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John Stewart

They will let you down...

b2ap3_thumbnail_staun-deflators.pngA timeless ritual for every 4-wheeler when leaving pavement is a brief stop to lower tire pressure for traction advantage and reduced tire spin. Over the years, many products have come along that promise to make it easier and quicker to achieve the desired tire air pressure.

The removal of valve stems (and frequent loss of said valve stem) gave way to hoses that could be clamped onto the valve and deflate two tires are once while keeping a balanced tire pressure.

Having tried all methods, I was a little skeptical when I tried the Staun Tyre Delators. Made in Australia, the deflators screw onto the valve stem and begin letting air out. And, they do know when to quit letting air out -- provided you adjust them.

The deflators are adjustable (from 6-30 psi).From the package, they are pre-set to 18 psi.Set up is easy and should be done prior to your first use.

Step one is to set one tire to your desired off-road tire pressure.The deflator has a knurled lock ring.Loosen that ring.Screw the deflator onto the valve stem and adjust the cap until the deflator pops open.Remove the deflator and tighten the knurled locking ring.

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John Stewart

Replace the hook

It always seems to be in the way and no convenient place to snug it out of the way.  Enter the next generation of decorations for the end of winch cable.

Factor 55 has designed a line of strong and light recovery products for the the off road market based on exacting aerospace and defense industry standards.  Their ProLink series, of 6000 series aluminum, eliminates the traditional winch hook in favor of a safer and stronger screw pin shackle D-Ring.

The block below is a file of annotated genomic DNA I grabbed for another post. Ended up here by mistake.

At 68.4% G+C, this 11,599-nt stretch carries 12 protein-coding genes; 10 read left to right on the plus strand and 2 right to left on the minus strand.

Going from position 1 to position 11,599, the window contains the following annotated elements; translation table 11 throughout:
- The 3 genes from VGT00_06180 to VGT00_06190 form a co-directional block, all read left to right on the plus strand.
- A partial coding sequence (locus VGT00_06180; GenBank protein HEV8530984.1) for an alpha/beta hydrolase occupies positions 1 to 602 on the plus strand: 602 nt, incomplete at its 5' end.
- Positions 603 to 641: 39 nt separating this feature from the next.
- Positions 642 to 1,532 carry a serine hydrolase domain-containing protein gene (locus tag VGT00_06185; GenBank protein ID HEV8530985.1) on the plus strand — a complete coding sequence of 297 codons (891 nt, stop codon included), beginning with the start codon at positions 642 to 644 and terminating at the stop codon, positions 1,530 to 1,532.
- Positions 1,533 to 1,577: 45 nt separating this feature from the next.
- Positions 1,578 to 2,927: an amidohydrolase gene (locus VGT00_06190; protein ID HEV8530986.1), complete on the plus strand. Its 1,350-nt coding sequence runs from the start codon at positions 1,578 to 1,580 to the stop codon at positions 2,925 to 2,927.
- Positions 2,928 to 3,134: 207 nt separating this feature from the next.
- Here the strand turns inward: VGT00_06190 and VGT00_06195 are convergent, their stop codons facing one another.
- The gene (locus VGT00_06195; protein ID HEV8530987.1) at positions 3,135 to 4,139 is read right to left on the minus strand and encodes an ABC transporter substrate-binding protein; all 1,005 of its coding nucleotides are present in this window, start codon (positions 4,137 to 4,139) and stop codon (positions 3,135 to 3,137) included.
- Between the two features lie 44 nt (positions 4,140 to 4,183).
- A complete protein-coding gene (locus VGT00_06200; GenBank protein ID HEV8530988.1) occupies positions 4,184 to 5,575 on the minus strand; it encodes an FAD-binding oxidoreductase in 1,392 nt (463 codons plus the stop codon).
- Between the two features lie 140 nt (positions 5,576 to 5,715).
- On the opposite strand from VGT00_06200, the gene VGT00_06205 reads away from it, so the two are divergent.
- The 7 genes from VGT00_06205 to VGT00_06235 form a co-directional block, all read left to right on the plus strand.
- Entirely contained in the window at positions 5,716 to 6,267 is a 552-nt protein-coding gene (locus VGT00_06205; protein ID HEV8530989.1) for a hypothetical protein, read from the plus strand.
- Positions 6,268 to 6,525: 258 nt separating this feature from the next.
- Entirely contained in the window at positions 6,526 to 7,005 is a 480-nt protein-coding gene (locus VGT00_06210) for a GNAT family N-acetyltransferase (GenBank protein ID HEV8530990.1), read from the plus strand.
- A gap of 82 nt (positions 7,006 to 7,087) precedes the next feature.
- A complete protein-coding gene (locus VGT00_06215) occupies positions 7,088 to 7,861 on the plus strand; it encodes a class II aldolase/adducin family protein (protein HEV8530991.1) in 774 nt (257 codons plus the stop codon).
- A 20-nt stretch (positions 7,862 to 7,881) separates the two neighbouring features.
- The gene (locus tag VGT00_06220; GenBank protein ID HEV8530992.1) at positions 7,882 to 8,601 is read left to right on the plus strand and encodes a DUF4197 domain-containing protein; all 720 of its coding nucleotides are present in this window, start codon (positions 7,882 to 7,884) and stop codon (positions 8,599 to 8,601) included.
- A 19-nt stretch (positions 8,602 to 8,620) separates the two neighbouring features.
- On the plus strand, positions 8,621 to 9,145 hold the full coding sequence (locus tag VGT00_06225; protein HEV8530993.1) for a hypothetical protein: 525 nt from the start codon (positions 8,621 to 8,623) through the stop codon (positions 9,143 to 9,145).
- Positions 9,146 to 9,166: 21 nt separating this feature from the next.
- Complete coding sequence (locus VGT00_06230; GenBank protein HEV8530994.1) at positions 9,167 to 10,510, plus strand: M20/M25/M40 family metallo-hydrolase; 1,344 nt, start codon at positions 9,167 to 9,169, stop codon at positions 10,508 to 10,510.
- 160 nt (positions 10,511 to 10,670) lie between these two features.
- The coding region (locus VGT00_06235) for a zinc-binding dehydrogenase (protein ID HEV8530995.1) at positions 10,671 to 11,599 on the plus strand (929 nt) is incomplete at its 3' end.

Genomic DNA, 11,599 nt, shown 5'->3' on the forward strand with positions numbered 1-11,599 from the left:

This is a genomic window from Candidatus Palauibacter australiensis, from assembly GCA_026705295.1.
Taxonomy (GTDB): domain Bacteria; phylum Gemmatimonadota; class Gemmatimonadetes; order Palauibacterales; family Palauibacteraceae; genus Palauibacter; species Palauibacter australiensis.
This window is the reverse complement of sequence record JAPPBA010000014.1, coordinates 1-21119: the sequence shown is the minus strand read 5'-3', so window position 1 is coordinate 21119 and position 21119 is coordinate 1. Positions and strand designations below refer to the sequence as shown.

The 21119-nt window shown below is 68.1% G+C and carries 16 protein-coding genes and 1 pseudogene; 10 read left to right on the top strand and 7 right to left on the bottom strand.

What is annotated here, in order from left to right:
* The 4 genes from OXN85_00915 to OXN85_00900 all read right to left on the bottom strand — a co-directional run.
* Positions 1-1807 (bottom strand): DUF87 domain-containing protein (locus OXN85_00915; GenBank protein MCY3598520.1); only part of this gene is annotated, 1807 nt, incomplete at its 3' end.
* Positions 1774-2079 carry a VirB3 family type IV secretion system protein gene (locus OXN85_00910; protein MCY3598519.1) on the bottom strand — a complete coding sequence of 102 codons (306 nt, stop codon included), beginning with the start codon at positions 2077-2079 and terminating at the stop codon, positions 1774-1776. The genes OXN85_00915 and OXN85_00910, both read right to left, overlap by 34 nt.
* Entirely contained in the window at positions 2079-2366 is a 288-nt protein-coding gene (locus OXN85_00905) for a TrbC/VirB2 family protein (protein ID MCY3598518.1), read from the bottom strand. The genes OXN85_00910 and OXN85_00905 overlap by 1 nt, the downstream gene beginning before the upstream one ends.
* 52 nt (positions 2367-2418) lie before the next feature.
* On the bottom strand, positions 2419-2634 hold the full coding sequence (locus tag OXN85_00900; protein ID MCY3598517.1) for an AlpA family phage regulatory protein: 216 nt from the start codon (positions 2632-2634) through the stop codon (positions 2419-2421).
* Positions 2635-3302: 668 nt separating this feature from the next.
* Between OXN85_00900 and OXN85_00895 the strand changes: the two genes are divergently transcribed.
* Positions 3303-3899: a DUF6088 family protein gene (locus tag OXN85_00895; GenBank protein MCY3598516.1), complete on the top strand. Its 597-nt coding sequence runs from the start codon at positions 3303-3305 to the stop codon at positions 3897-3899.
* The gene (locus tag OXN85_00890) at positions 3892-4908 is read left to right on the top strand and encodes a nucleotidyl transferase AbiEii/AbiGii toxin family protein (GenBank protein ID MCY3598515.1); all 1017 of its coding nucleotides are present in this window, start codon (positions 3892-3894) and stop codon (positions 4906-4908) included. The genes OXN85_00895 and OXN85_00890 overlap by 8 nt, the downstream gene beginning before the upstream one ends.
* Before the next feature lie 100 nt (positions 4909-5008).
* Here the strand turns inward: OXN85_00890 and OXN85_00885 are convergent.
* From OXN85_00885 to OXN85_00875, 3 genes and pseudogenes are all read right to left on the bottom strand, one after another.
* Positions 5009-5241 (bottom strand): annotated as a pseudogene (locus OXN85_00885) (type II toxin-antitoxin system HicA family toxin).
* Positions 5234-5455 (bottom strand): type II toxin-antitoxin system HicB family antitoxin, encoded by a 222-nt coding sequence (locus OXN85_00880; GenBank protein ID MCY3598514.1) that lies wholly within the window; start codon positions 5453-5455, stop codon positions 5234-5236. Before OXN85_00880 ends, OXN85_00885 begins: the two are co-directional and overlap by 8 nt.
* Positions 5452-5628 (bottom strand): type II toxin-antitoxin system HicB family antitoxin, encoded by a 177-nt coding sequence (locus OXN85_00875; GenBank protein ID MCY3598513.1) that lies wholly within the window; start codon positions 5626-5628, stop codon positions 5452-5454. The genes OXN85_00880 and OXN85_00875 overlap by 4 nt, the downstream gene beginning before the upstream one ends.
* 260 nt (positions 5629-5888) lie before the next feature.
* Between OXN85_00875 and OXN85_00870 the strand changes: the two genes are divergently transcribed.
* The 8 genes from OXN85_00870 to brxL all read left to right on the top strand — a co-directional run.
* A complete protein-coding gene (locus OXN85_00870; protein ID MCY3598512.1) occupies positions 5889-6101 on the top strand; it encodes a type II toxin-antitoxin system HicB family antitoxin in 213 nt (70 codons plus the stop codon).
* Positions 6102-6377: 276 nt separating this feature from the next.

John Stewart

Moving your lifted 4x4

If you call a legitimate auto shipping company and tell them your jeep or truck has been lifted/modified they should be asking you questions like: “How big is the lift kit?” and “What is the vehicle’s height at its tallest point” or “What size tires are the the jeep?”  Things like this are very important in the eyes of the trucker because the way the trailers are setup to move the vehicles.  Trailers are built with the idea of moving just standard cars/trucks/jeeps.  So when your truck has a 6” lift and 35 inch tires with a light rack on the top you could be adding upwards of a 12+ inches to the overall height of a standard truck.  This is key because that additional height is going to be eating the space of what kind of car can go in underneath it.  Generally throughout the U.S. our trailers can’t be over 13’ 6” from the ground, so when you are stacking two vehicles on top of each other and there is a lifted truck that makes a noticeable difference.  When you look at the space between the cars on trailers it is not much, there is an obvious safety margin but there aren’t feet to play with, more like inches.  So depending on the overall height of your vehicle you may end up paying for two spots on a trailer.  OR, the alternative is to go on a flat deck trailer (if the transport isn’t cross country), where you will pay a surcharge because we are hauling less cars at a time.

With the range of prices I received, how do I know who to use?